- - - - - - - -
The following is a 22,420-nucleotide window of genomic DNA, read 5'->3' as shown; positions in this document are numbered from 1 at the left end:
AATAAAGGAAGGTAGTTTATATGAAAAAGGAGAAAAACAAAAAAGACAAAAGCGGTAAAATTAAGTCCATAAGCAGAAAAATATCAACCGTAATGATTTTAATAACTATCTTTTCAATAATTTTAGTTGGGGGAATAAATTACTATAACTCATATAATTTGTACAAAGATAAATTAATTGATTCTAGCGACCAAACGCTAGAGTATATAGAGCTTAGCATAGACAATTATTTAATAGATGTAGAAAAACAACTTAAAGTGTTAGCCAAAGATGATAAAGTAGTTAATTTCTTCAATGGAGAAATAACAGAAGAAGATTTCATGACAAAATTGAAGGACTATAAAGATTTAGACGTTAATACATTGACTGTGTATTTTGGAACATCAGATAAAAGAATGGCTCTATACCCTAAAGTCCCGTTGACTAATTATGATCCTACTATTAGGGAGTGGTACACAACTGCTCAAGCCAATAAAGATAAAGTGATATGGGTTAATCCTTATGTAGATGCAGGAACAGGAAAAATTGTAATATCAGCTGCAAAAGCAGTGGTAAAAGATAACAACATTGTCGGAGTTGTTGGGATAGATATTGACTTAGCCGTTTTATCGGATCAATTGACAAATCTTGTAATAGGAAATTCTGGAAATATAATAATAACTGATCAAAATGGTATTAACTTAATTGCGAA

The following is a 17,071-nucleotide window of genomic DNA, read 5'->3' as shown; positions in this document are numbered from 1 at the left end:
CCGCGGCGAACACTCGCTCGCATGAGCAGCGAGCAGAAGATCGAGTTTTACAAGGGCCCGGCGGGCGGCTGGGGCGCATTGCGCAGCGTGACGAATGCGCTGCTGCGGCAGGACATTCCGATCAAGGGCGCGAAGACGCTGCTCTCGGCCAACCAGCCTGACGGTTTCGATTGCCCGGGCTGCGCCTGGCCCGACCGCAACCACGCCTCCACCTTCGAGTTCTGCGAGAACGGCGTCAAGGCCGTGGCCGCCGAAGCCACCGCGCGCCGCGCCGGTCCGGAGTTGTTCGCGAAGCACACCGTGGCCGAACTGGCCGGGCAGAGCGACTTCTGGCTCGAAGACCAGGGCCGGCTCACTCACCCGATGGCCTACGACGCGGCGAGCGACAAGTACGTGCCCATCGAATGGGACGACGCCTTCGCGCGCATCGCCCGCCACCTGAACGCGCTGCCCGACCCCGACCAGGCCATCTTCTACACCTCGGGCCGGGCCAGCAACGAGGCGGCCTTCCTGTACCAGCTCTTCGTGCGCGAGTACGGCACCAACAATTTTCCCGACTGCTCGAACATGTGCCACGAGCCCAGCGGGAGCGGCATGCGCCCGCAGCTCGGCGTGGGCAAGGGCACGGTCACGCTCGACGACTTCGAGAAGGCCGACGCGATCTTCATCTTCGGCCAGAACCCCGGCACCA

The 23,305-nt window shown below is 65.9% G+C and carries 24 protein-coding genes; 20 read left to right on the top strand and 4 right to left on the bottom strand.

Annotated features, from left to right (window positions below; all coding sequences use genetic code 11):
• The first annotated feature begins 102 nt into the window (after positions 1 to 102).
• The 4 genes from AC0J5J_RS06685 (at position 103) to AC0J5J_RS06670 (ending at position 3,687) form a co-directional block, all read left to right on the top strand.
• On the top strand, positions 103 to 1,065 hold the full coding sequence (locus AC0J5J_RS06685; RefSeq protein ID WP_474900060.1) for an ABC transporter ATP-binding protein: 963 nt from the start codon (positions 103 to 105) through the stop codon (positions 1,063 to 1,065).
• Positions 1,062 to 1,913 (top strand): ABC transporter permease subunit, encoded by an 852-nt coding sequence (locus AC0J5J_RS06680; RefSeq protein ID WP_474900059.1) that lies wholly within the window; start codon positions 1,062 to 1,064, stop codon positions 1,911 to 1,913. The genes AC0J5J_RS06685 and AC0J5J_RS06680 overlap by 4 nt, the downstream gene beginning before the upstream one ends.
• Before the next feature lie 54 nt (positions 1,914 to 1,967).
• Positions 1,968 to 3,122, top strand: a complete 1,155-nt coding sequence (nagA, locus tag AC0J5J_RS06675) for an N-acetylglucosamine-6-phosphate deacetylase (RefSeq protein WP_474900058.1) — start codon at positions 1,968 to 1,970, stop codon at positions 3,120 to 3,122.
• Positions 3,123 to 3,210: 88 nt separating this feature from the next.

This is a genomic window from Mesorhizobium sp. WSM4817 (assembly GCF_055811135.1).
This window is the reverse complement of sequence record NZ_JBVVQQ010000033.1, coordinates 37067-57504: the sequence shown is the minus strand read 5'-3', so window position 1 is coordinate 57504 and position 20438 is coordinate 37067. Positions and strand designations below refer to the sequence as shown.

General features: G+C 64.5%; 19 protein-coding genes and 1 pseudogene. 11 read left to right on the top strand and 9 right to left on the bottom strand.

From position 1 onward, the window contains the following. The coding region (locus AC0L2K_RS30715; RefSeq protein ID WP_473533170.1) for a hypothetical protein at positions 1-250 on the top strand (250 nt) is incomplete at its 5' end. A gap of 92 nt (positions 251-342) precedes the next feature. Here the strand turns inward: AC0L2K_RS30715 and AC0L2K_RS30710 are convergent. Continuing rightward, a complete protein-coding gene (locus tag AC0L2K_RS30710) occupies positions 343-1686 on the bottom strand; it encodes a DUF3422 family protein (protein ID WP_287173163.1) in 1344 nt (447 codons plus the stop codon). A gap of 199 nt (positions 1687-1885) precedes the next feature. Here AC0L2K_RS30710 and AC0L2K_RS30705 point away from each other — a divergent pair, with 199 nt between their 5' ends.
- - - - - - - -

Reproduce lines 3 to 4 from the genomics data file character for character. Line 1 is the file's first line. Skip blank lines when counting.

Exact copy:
The following is a 17,071-nucleotide window of genomic DNA, read 5'->3' as shown; positions in this document are numbered from 1 at the left end:
CCGCGGCGAACACTCGCTCGCATGAGCAGCGAGCAGAAGATCGAGTTTTACAAGGGCCCGGCGGGCGGCTGGGGCGCATTGCGCAGCGTGACGAATGCGCTGCTGCGGCAGGACATTCCGATCAAGGGCGCGAAGACGCTGCTCTCGGCCAACCAGCCTGACGGTTTCGATTGCCCGGGCTGCGCCTGGCCCGACCGCAACCACGCCTCCACCTTCGAGTTCTGCGAGAACGGCGTCAAGGCCGTGGCCGCCGAAGCCACCGCGCGCCGCGCCGGTCCGGAGTTGTTCGCGAAGCACACCGTGGCCGAACTGGCCGGGCAGAGCGACTTCTGGCTCGAAGACCAGGGCCGGCTCACTCACCCGATGGCCTACGACGCGGCGAGCGACAAGTACGTGCCCATCGAATGGGACGACGCCTTCGCGCGCATCGCCCGCCACCTGAACGCGCTGCCCGACCCCGACCAGGCCATCTTCTACACCTCGGGCCGGGCCAGCAACGAGGCGGCCTTCCTGTACCAGCTCTTCGTGCGCGAGTACGGCACCAACAATTTTCCCGACTGCTCGAACATGTGCCACGAGCCCAGCGGGAGCGGCATGCGCCCGCAGCTCGGCGTGGGCAAGGGCACGGTCACGCTCGACGACTTCGAGAAGGCCGACGCGATCTTCATCTTCGGCCAGAACCCCGGCACCA